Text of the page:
On April 9, 2020, the Minister of Citizenship and Immigration issued Ministerial Instructions, which restrict/suspend certain immigration processing for a period of 21 days (until April 30, 2020). Specifically, the Ministerial Instructions state the following:

  1. All applications for a Temporary Resident Visa (TRV), a work permit, or a study permit submitted by persons who are outside Canada at the time of application must be submitted using electronic means (i.e., an online application).
  2. TRV applications for visitors that were received before April 9, 2020 (but are still pending), and those received on or after April 9, 2020, will not be processed while the Ministerial Instructions are in force, unless they pertain to foreign nationals who are exempt from the Travel Restrictions. All other applications will be retained for processing once the Ministerial Instructions are no longer in effect.
  3. Any eTA applications that require processing by any means other than the electronic automated system will not be processed while the Ministerial Instructions are in effect, unless they pertain to foreign nationals who are exempt from the Travel Restrictions.

None of these measures appear to prohibit individuals who are exempt from the Travel Restrictions from applying for their TRVs or work permits abroad.

That said, IRCC has announced that Visa Application Centres, which collect biometrics (for TRV, work permit, and study permit applicants), are temporarily closed due to the COVID-19 outbreak. In addition, any applicants who are required to undergo a medical exam with an approved panel physician will be unable to do so since most (if not all) panel physicians are not currently performing medical examinations due to the COVID-19 outbreak.

The inability to give biometrics or to undergo a medical examination effectively prevents many foreign nationals from applying for a new TRV or work permit during the COVID-19 outbreak, even if they are exempt from the Travel Restrictions. Of course, visa-exempt foreign nationals who are travelling to Canada from the United States (and who do not require a medical examination) should still be able to apply for a work permit at the time of arrival. Canadian airports and ports of entry are capable of collecting biometrics at the time of the foreign national’s arrival in Canada.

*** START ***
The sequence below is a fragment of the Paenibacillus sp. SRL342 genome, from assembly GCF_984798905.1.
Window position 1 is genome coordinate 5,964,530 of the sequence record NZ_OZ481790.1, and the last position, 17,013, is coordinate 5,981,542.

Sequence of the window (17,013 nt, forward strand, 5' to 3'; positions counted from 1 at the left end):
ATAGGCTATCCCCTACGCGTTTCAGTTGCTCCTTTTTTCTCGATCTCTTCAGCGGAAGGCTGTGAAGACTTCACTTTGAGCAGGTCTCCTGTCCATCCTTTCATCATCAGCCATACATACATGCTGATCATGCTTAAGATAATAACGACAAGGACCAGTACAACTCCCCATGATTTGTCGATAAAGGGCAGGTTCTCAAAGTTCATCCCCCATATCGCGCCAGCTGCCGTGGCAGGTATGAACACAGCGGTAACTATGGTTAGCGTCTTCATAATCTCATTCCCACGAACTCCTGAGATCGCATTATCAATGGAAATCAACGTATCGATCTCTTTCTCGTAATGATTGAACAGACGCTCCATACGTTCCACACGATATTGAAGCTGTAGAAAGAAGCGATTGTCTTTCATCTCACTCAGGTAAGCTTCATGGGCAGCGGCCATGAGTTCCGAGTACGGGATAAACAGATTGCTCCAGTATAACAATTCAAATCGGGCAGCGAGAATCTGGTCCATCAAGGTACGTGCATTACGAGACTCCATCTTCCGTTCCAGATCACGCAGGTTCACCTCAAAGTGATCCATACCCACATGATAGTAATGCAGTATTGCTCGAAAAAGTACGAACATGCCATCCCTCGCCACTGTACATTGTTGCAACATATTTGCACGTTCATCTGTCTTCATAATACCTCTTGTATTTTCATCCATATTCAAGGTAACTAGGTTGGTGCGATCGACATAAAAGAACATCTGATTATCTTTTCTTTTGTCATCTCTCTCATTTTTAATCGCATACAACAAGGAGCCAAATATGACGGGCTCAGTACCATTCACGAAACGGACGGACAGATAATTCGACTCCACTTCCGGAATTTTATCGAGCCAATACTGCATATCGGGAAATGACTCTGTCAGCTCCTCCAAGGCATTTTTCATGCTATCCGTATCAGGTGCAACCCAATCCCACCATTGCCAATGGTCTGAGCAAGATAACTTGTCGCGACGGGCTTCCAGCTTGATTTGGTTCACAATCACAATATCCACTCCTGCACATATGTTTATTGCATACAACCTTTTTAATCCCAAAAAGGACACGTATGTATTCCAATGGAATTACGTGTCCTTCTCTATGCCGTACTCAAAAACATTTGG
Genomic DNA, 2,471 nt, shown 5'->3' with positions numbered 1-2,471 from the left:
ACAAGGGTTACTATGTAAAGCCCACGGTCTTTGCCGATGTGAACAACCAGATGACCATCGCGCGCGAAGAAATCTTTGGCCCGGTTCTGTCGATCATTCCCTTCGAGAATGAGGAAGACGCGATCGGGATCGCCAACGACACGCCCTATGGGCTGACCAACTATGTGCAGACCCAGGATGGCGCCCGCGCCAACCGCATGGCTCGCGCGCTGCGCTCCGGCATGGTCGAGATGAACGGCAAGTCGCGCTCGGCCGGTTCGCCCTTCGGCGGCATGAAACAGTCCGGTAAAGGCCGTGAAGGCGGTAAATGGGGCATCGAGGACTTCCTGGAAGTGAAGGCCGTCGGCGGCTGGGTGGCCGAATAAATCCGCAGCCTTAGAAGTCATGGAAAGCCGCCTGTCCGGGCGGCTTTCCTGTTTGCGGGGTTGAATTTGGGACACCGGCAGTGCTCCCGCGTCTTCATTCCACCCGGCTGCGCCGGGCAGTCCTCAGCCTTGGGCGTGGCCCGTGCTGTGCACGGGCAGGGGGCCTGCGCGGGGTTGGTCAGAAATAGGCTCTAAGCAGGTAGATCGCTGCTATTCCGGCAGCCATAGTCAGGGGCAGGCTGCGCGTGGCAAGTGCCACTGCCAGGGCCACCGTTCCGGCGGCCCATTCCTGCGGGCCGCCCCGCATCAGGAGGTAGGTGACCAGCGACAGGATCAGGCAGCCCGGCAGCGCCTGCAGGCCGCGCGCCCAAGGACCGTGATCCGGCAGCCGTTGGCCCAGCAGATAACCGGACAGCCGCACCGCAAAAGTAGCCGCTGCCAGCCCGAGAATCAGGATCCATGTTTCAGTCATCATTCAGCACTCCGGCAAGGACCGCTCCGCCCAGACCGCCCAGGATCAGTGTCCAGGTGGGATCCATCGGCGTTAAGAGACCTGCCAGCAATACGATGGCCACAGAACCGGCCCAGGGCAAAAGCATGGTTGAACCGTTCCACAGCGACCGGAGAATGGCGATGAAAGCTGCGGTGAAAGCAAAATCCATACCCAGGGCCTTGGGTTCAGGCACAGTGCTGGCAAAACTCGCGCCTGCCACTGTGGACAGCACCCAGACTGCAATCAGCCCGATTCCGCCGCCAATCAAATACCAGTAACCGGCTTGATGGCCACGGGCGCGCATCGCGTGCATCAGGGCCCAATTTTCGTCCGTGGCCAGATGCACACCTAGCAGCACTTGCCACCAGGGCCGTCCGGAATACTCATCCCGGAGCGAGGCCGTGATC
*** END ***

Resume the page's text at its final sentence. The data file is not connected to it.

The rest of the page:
Other considerations

Even if a foreign national is exempt from the Travel Restrictions, they will still be under a mandatory obligation to self-isolate for a period of 14 days once they have arrived in Canada, subject to limited exceptions (which involve the provision of essential services). A more detailed analysis of this mandatory obligation to self-isolate appears here.

IRCC has also confirmed that work permit applicants who are currently outside Canada must confirm that their employer is not subject to mandatory closure of non-essential businesses and that they will be able to start their employment after the 14-day self-isolation period before making any travel arrangements. Workers should not proceed to Canada if their employer is no longer offering them a job. CBSA officers may ask if the offer of employment is still active or if the employer is still operating. If not, CBSA may refuse the work permit as the foreign national no longer meets the applicable eligibility requirements.

Conclusion

Navigating Canada’s Travel Restrictions can be a challenging task. This is due, in part, to inconsistent interpretations that are currently being applied by the relevant agencies. Nevertheless, it is still possible for many foreign nationals to enter Canada while the Travel Restrictions are in effect.

DISCLAIMER: Because of the generality of this update, the information provided herein may not be applicable in all situations and should not be acted upon without specific legal advice based on particular situations.